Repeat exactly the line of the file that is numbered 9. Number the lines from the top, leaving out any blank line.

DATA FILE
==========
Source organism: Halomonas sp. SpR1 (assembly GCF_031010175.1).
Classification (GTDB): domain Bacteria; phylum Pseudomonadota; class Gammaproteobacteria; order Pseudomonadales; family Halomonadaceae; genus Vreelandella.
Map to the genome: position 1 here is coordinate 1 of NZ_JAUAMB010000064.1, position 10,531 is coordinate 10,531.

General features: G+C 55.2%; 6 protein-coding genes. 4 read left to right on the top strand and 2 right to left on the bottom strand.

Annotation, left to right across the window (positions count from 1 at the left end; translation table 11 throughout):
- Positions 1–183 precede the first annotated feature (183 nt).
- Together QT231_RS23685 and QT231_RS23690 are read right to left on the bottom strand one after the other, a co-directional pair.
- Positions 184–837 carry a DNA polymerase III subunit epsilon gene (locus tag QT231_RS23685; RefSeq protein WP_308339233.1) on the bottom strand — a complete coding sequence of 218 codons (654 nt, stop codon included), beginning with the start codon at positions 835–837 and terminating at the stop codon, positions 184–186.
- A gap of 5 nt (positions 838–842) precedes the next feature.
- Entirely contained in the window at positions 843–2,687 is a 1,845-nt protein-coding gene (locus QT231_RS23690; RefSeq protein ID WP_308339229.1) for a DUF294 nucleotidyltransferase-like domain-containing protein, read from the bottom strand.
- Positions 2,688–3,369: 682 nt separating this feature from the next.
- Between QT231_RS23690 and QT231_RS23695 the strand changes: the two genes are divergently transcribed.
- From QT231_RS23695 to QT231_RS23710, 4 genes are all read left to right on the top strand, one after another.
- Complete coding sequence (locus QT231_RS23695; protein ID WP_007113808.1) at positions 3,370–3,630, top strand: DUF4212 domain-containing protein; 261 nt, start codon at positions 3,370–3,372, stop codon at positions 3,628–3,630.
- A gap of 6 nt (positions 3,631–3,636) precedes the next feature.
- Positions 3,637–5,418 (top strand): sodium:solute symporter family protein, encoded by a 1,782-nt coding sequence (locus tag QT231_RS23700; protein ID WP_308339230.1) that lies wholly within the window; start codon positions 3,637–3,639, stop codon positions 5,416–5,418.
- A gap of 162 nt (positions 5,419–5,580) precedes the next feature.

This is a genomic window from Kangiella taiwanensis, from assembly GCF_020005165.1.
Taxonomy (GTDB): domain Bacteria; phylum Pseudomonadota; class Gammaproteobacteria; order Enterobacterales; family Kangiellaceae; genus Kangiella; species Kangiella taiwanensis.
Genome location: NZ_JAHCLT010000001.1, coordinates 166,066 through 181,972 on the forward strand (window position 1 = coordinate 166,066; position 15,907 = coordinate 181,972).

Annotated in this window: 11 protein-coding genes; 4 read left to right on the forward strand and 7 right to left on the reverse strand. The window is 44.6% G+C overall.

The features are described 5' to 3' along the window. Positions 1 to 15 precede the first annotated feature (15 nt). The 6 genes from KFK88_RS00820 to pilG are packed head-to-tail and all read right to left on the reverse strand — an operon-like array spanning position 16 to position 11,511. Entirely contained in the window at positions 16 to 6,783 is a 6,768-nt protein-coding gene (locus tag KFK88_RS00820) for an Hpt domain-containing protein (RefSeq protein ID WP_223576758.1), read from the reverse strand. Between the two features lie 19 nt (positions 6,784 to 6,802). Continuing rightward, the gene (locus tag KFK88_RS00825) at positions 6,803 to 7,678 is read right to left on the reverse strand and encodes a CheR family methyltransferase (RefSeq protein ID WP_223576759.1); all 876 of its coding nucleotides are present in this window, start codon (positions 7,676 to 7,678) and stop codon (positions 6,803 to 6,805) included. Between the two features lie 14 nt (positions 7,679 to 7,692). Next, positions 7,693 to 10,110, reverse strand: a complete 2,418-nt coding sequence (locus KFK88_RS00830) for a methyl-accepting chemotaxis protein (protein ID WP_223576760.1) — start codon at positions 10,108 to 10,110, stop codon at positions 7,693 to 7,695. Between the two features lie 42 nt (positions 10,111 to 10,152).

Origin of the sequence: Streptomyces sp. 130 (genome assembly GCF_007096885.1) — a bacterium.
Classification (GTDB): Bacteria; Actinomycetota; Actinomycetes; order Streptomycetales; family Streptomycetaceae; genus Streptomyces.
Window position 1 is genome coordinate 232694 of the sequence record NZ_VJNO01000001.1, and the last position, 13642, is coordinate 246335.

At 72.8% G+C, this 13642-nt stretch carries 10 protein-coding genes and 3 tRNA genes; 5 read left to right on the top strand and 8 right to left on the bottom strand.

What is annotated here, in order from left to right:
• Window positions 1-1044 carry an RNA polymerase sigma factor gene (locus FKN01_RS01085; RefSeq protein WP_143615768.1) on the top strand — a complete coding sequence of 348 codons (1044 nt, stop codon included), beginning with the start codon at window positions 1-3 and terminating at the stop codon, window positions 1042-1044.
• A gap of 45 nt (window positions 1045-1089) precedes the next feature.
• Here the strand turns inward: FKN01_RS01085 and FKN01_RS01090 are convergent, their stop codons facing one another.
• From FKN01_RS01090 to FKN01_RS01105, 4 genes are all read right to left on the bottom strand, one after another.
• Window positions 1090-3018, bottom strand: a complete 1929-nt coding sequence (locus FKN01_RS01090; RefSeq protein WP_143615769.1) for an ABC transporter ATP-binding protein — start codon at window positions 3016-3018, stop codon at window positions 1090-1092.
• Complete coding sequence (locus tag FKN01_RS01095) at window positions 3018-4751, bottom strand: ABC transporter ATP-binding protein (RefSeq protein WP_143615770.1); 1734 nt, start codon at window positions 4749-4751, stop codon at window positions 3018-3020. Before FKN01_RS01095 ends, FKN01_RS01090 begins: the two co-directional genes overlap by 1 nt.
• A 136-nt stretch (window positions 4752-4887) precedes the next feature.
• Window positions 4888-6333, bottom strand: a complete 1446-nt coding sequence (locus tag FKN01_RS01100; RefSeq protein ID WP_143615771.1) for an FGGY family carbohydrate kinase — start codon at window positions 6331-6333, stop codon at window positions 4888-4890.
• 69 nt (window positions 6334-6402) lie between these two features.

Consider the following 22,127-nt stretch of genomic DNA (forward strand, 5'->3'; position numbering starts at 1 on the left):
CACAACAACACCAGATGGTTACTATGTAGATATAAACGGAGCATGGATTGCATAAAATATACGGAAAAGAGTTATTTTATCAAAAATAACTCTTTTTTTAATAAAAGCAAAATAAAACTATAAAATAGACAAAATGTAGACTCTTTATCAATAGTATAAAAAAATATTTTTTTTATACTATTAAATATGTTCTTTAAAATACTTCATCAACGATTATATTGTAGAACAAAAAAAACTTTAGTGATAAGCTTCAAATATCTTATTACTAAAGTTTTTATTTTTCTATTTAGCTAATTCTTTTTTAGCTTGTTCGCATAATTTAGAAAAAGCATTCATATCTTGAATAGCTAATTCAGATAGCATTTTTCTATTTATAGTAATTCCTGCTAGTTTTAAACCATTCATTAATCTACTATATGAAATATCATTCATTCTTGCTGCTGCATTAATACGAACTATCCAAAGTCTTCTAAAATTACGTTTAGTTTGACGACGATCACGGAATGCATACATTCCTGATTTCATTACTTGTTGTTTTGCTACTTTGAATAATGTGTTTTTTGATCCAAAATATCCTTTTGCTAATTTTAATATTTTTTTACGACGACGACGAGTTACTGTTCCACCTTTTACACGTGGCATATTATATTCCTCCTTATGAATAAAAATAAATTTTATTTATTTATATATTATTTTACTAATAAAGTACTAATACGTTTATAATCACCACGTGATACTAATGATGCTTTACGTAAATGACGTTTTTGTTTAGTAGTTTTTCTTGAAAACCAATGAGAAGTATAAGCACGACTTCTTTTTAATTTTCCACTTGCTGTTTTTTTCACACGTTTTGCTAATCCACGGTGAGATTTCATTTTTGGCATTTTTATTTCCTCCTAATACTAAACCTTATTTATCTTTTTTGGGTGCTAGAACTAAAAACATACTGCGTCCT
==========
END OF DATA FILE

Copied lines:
- A gap of 5 nt (positions 838–842) precedes the next feature.